Signetics NE555 timer schematic for a "Delayed Light Turn-Off" circuit from their 1973 databook.
A couple days ago I posted an update on the Watkins-Johnson databook page that had an unauthorized gag graph titled, "WJ-G1/SMG1 Phase vs. VCTL vs. Frequency vs. Phase of the Moon." When RF Cafe visitor and sometimes contributor Dr. Marek Klemes* read that, he sent me a note about remembering this "Delayed Light Turn-Off" circuit from the Signetics 555/556 Timer Databook. It took a bit of creative Googling, but he managed to find the datasheet (to the right). The text was a bit washed out from the original low resolution scan, so I reproduced the labels (green).
This Rube Goldberg-ish contraption works thusly:
After a delay determined by the values selected for R1 and C1, the output of the NE555 timer goes high and causes resistor RL to heat up enough to ignite match M1. M1 subsequently lights the fuse on firecracker FC1, which has tied to its body a string that wraps around a pulley and holds a rock (which weighs precisely 2π pounds) suspended in space atop a bellows. Once the firecracker explodes, the rock falls on the bellows, causing a puff of air to snuff out the targeted candle.
Highly predictable timing is made difficult by the variability of the fuse burn time, the time required for the rock to compress the bellows, and for the air blast to reach the candle flame. The time of flight of the rock is calculable with the first-semester physics free-fall equation of t = √(2h/g), but empirical measurements are required to determine the fuse burn time, bellows compression time, and subsequent air puff travel time to the candle, which compared to time constant of the R1/C1 combination, is quite imprecise.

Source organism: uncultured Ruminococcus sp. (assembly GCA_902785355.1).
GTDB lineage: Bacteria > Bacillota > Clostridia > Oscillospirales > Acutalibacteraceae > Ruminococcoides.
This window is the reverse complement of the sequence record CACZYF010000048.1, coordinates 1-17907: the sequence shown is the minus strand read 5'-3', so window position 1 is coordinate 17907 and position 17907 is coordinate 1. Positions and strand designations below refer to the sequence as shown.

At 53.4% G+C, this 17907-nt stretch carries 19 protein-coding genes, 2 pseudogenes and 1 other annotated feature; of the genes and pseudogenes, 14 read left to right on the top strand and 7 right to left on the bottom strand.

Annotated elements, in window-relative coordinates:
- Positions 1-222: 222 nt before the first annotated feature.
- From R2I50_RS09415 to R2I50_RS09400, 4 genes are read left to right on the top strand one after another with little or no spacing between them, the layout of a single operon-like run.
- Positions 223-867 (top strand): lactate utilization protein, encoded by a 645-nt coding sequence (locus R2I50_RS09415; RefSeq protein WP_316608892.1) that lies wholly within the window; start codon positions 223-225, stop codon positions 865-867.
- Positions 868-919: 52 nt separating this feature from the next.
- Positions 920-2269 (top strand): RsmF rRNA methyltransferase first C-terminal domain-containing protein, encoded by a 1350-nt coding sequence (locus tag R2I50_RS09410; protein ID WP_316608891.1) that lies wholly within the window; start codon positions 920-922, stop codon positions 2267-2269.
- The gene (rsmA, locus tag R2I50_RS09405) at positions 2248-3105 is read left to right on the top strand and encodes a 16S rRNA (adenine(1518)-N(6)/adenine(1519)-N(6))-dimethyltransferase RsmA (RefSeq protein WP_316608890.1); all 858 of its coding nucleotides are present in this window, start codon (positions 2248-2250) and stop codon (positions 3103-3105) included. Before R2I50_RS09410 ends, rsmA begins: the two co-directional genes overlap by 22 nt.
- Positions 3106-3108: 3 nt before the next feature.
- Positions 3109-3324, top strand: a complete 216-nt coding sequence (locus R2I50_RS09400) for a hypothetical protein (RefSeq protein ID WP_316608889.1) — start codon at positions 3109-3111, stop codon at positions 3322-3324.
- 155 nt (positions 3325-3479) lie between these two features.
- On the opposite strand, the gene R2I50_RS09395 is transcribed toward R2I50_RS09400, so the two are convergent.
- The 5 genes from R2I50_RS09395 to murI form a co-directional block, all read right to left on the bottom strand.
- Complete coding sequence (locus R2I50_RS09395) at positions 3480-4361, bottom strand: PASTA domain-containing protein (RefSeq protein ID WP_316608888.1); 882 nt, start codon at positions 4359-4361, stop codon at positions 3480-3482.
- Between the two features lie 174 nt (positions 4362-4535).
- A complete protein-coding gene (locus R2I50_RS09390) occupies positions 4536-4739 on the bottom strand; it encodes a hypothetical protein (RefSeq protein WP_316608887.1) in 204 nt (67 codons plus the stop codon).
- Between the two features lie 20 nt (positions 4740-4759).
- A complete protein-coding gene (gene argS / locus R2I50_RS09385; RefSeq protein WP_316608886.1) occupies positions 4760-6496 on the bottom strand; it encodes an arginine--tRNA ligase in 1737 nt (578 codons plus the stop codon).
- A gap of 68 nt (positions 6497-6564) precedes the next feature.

The same Signetics 555/556 databook includes a half dozen or so comic type drawings to help readers grasp the concepts of integrated circuit timer applications. In some aspects it is rather insulting, although it was probably the ploy of the same engineers who dreamed up the "Delayed Light Turn-Off" circuit. I remember being amazed while in the U.S. Air Force seeing manuals in the vehicle maintenance shop that were made to look like comic books, illustrating how to perform tasks ranging from changing oil on a 2-ton truck to overhauling a diesel engine. That was done due to a directive that the manuals be comprehendible by someone with a sixth-grade education. Now that was insulting.
* See "Therapeutic Radio," "In the Days of Spark - A Rescue at Sea," and "Standards of Measurement."
Posted December 7, 2018
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